The other day I received a letter from Douglas E. Patty, chairman of the Board of the Heritage Bank in Irvine, California, complaining of a double standard in the banking industry.
For the ten largest banks, declares Mr. Patty, such as the Bank of America, Citicorp, Chase Manhattan, Manufacturers Hanover, are allowed to have over $40 billion in risky loans to Mexico, Brazil, Argentina and other third world countries; yet the Federal Deposit Insurance Corporation (FDIC), which insures banks, does not even examine them. The FDIC does examine the small commercial independent banks and has ordered closures of 42 of these banks in 1982 and another 12 by April of this year.
Mr. Patty observes that the Bank of America noted in writing, as of March 10, 1983, it had $3.4 billion in past due and nonperforming loans of all types.
The banker from Irvine is not opposed to closing down poorly performing and mismanaged small banks. Some of these banks were wobbly or worse; while others were managed as if they were situated on the roulette tables at Las Vegas. What nettles him is why the big banks are getting a different kind of treatment from U.S. banking agencies in Washington. This is happening even though the big banks present far more serious risks to the nation’s and world’s =.economy and hold less capital per dollar of deposits and loans than do independent banks.
Mr. Patty predicts that “in the end it will be the American taxpayer, through the International Monetary Fund (IMF), who will bail out these large banks.” Indeed, moving through Congress right now, with little opposition, is an $8 billion bill to beef up the IMF. These will be tax dollars. They will be used to indirectly bail out the overseas, shaky loans of the big banks.
Unlike federal banking agencies which require small banks to have a higher capital requirement than large banks, the IMF has no supervisory powers to follow up its bailout activity. When federal agencies move into save troubled savings banks by merging them with another savings bank, they remove the top executive officer of the failing bank and exercise other supervisory roles. The IMF, of course, has no such powers over the big banks, which is just another reason why the big banks are all over Congress lobbying to get the $8 billion through to enactment.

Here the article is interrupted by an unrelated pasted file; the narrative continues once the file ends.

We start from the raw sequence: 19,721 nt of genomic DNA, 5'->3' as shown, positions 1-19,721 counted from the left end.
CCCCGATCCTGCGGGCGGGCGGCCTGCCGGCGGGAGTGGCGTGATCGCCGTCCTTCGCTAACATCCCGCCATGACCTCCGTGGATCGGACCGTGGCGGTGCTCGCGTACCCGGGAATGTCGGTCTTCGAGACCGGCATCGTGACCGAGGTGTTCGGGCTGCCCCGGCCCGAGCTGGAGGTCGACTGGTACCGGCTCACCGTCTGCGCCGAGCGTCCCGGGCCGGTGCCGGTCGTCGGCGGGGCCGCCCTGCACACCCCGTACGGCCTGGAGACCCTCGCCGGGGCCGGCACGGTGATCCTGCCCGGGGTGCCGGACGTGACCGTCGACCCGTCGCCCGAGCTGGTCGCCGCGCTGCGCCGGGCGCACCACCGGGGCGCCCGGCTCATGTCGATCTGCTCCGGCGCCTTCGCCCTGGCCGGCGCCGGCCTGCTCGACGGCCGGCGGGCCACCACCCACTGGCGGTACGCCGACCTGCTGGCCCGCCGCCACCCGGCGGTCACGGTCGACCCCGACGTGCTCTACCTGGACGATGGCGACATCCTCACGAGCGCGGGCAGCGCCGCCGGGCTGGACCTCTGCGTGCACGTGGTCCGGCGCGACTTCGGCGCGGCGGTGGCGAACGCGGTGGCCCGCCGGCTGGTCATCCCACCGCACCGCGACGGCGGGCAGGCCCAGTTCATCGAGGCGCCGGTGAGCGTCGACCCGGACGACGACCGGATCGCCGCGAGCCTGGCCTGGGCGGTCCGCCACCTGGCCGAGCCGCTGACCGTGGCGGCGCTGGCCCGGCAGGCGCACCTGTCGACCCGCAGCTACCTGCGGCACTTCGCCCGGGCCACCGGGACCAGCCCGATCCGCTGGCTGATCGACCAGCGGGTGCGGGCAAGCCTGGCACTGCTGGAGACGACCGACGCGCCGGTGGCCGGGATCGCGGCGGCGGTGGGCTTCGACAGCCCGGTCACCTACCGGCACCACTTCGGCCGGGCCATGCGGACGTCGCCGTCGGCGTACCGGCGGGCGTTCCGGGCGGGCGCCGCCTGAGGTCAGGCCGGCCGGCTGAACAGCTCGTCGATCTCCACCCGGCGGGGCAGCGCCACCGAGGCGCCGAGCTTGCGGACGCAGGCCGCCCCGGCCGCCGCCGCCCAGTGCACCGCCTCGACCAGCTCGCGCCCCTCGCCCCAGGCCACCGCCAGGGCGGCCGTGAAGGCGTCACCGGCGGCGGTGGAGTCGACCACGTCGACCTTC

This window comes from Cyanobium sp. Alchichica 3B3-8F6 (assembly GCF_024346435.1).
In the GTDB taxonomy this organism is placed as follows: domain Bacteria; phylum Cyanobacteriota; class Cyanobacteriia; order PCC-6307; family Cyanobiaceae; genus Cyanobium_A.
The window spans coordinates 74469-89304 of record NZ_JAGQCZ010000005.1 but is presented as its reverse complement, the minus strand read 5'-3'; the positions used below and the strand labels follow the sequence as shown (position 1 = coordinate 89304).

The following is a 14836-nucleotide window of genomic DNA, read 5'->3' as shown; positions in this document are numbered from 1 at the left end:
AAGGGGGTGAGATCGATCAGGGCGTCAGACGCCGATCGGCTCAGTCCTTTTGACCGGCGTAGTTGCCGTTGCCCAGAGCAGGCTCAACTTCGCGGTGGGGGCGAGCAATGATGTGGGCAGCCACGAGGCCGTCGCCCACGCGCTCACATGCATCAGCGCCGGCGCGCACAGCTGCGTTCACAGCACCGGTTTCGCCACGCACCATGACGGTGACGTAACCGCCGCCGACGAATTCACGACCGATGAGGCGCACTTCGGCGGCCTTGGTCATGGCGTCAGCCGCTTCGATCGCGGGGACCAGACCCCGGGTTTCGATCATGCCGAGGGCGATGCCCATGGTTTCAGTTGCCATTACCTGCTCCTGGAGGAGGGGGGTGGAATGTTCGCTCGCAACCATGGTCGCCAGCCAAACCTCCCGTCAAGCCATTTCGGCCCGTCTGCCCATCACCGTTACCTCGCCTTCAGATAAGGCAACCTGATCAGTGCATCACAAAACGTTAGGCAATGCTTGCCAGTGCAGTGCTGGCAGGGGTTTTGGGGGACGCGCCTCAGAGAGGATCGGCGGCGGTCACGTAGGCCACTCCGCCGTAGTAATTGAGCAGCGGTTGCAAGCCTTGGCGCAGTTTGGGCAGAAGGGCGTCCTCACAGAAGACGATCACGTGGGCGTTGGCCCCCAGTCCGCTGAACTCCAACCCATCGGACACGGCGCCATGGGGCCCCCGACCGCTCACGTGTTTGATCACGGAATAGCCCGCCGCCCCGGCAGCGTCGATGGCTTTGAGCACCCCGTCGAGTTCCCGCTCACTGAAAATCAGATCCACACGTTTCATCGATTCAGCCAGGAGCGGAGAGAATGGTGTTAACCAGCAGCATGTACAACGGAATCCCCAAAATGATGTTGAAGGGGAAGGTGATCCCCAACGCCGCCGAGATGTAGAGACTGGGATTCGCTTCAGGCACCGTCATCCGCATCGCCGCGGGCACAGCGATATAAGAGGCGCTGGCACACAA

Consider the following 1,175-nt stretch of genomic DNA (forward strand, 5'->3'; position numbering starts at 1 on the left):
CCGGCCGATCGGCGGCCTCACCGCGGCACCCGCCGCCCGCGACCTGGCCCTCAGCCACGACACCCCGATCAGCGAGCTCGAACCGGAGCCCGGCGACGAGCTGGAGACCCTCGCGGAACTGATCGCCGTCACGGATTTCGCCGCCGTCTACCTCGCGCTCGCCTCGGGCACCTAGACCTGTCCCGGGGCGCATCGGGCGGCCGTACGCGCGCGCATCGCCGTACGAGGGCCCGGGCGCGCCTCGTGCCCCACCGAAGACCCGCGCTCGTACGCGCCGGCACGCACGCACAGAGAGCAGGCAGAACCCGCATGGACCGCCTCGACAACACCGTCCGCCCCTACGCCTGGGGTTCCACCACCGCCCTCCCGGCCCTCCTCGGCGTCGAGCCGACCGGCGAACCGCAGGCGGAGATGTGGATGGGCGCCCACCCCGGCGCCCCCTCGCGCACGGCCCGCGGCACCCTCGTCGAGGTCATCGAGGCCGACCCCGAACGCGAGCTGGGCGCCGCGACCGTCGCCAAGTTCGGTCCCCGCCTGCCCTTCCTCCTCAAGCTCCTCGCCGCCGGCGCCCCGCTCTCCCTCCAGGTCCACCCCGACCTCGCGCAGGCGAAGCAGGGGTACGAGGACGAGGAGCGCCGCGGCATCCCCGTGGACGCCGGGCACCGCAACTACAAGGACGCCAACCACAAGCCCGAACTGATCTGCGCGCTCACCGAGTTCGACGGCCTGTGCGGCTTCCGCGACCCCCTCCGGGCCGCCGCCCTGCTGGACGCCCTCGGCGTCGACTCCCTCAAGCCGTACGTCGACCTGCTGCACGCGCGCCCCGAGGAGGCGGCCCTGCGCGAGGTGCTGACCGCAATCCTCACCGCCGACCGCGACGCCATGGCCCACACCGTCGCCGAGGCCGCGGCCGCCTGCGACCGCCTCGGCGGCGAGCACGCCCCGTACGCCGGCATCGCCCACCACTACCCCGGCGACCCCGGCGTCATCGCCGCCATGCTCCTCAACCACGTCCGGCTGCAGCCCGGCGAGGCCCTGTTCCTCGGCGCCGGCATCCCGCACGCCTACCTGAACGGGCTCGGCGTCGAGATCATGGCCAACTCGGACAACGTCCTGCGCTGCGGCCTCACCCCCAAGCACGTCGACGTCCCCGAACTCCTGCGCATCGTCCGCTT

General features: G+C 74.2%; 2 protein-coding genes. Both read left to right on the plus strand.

Reading Mr. Patty’s letter reminded me of a conversation several years ago with an insurance company founder. He related that he once told a Bank of America executive that his bank was too big. When asked why he thought that, the insurance man replied that the Bank of America was too big to be allowed to fail. And that meant, he added, that the federal government was really a guarantor” of the Bank of America. Whereas, he concluded, if the Bank of America was broken up into fifteen smaller banks and one or more of them was failing, the government would not be asking taxpayers to save these. banks from their mismanagement.
Maybe Mr. Ratty should extend his concerns and join with other small business firms, ”ho unlike giant companies have the privilege of going bankrupt, to make the consequences of Bigness in Business a publicly and politically debated matter.
It is small business that has the ability to make big business bailouts less an accepted fait accompli and more a worrisome condition that demands examination. A corporate state of, by and for business Goliaths is dealing more and more unfair competition for smaller businesses that generate most of the innovations and the employment in this country.